When a new system was installed (which after about 2000 would have been networked with data stored on a large server, rather than individual discs/tapes) it would have been too labour intensive to convert the format - and indeed, the existing equipment may not have supported it, or if it did, it may have required expensive configuration on both the image acquisition device and on the server side (to set up a connection from e.g. a CT scanner to an image server is an expensive process - typically configuring the server's IP address in the "image destination" config on the scanner is a manufacturer service call out - $4k+; and there must be a matching entry on the server with the scanner's IP address - again, software vendor only setup + new image source IP address licence - $5k+).

    So, even though the old system has been decommissioned for new use; the discs may still be available, and the workstation still functional, so that the discs can be read and the study examined by a doctor that needs it. However, there may be no way to transfer the data to a new format. E.g. the workstations may not have been fitted with a CD Writer; just the MO drive.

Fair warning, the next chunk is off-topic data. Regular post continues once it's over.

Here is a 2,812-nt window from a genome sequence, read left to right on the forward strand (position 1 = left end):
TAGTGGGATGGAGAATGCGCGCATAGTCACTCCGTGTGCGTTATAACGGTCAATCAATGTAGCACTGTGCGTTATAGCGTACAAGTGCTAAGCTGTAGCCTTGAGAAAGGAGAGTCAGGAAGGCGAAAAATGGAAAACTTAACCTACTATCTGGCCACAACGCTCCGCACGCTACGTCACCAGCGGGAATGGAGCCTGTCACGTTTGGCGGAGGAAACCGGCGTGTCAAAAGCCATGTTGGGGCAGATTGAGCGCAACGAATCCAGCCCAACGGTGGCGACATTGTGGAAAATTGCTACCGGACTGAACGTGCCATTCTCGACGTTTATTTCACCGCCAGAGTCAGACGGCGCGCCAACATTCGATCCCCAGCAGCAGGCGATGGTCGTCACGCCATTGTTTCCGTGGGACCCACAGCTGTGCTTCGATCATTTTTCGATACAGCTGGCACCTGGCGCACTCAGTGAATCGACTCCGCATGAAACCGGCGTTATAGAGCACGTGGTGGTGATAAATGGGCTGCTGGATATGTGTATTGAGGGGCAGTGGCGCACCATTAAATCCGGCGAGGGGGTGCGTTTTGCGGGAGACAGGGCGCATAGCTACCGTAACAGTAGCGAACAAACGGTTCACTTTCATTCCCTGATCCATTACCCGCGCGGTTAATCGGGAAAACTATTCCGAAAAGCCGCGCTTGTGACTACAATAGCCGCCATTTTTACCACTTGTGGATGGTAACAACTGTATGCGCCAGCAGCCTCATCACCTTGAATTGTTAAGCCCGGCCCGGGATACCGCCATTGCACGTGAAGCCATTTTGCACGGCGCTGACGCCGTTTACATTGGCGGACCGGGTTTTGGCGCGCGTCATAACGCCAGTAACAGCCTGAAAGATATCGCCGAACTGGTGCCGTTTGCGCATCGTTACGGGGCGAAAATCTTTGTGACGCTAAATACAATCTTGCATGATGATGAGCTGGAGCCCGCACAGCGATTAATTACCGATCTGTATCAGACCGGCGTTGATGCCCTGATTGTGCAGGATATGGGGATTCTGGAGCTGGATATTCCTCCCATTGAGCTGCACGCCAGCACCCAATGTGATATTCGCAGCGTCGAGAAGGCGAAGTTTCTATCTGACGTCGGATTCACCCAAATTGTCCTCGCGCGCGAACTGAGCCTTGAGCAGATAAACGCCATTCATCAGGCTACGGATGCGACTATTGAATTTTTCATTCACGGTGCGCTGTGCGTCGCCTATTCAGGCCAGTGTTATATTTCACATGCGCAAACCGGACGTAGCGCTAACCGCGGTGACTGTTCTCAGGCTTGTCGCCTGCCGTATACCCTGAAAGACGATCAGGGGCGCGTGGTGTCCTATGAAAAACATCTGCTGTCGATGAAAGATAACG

This means that there is no way for the hospital to get the data off an MO disc and onto a contemporary format (like CD or DVD). The only way to do it, would be to acquire an old external SCSI CD-writer compatible with the old workstation (which may be something obscure like a sparcstation or an SGI indigo II) from a specialist IT supplier - or acquire an MO drive which can be connected to a modern workstation with a CD-Writer, or network access (in fact, even that isn't the end of the story, the old equipment may have been unix/linux based, which means the MO discs might be formatted in ext2 - an MO drive on a Windows workstation won't help with that). It is entirely plausible that this is the first request they have had for the data to be migrated to a new format, and that the equipment and configuration needed would have been expensive.

  • Re:What a fuckup (Score:4, Informative)

    by Darinbob ( 1142669 ) on Wednesday November 07, 2012 @08:05PM (#41913781)

    It's an American thing too! People see a huge healthcare bill and assume that the healthcare industry is just rolling in cash, but it's not true. Hospitals in the US are always having to cut corners, technology is out date, etc. Ie, they have to keep the ten year old capital purchases because they cost so much initially and it needs to be amortized, unlike rich corporations which routinely give out new computers every 3 years.

COMPASS [for the CDC-6000 series] is the sort of assembler one expects from a corporation whose president codes in octal. -- J.N. Gray